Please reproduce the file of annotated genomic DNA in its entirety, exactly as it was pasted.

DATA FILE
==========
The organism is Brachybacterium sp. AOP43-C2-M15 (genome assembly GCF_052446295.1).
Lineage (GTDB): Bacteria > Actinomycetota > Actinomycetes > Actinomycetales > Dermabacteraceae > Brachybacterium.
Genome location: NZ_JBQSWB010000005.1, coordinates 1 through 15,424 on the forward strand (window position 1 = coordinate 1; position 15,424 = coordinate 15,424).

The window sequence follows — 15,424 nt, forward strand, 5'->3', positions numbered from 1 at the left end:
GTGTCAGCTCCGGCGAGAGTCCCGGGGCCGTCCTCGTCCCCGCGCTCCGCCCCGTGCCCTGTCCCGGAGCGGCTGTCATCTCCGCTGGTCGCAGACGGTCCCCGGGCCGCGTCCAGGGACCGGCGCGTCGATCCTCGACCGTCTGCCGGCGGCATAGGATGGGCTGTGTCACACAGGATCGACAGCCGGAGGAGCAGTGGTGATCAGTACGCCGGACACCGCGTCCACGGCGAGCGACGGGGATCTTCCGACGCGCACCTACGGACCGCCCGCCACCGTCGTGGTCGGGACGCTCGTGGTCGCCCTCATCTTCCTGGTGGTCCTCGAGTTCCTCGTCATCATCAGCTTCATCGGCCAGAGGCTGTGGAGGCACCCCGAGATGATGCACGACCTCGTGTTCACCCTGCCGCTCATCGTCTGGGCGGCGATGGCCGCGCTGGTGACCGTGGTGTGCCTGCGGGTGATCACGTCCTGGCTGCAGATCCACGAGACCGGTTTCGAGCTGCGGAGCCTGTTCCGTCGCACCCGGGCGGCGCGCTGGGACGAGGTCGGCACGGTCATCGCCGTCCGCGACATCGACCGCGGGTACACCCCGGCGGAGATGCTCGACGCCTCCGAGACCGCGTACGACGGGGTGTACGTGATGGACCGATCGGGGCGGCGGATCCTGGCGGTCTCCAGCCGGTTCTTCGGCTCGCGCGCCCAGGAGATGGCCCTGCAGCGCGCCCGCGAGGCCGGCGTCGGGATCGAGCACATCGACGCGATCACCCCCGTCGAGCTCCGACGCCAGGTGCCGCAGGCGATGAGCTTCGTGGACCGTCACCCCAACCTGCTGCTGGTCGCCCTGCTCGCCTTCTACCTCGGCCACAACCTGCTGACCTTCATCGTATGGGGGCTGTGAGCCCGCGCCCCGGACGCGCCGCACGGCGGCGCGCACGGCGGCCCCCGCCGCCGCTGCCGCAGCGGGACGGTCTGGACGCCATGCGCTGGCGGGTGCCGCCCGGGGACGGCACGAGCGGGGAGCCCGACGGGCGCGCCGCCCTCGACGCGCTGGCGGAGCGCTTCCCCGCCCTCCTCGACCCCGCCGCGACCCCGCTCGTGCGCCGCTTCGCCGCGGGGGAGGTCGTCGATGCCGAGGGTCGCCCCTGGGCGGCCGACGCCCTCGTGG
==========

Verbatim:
The organism is Brachybacterium sp. AOP43-C2-M15 (genome assembly GCF_052446295.1).
Lineage (GTDB): Bacteria > Actinomycetota > Actinomycetes > Actinomycetales > Dermabacteraceae > Brachybacterium.
Genome location: NZ_JBQSWB010000005.1, coordinates 1 through 15,424 on the forward strand (window position 1 = coordinate 1; position 15,424 = coordinate 15,424).

The window sequence follows — 15,424 nt, forward strand, 5'->3', positions numbered from 1 at the left end:
GTGTCAGCTCCGGCGAGAGTCCCGGGGCCGTCCTCGTCCCCGCGCTCCGCCCCGTGCCCTGTCCCGGAGCGGCTGTCATCTCCGCTGGTCGCAGACGGTCCCCGGGCCGCGTCCAGGGACCGGCGCGTCGATCCTCGACCGTCTGCCGGCGGCATAGGATGGGCTGTGTCACACAGGATCGACAGCCGGAGGAGCAGTGGTGATCAGTACGCCGGACACCGCGTCCACGGCGAGCGACGGGGATCTTCCGACGCGCACCTACGGACCGCCCGCCACCGTCGTGGTCGGGACGCTCGTGGTCGCCCTCATCTTCCTGGTGGTCCTCGAGTTCCTCGTCATCATCAGCTTCATCGGCCAGAGGCTGTGGAGGCACCCCGAGATGATGCACGACCTCGTGTTCACCCTGCCGCTCATCGTCTGGGCGGCGATGGCCGCGCTGGTGACCGTGGTGTGCCTGCGGGTGATCACGTCCTGGCTGCAGATCCACGAGACCGGTTTCGAGCTGCGGAGCCTGTTCCGTCGCACCCGGGCGGCGCGCTGGGACGAGGTCGGCACGGTCATCGCCGTCCGCGACATCGACCGCGGGTACACCCCGGCGGAGATGCTCGACGCCTCCGAGACCGCGTACGACGGGGTGTACGTGATGGACCGATCGGGGCGGCGGATCCTGGCGGTCTCCAGCCGGTTCTTCGGCTCGCGCGCCCAGGAGATGGCCCTGCAGCGCGCCCGCGAGGCCGGCGTCGGGATCGAGCACATCGACGCGATCACCCCCGTCGAGCTCCGACGCCAGGTGCCGCAGGCGATGAGCTTCGTGGACCGTCACCCCAACCTGCTGCTGGTCGCCCTGCTCGCCTTCTACCTCGGCCACAACCTGCTGACCTTCATCGTATGGGGGCTGTGAGCCCGCGCCCCGGACGCGCCGCACGGCGGCGCGCACGGCGGCCCCCGCCGCCGCTGCCGCAGCGGGACGGTCTGGACGCCATGCGCTGGCGGGTGCCGCCCGGGGACGGCACGAGCGGGGAGCCCGACGGGCGCGCCGCCCTCGACGCGCTGGCGGAGCGCTTCCCCGCCCTCCTCGACCCCGCCGCGACCCCGCTCGTGCGCCGCTTCGCCGCGGGGGAGGTCGTCGATGCCGAGGGTCGCCCCTGGGCGGCCGACGCCCTCGTGG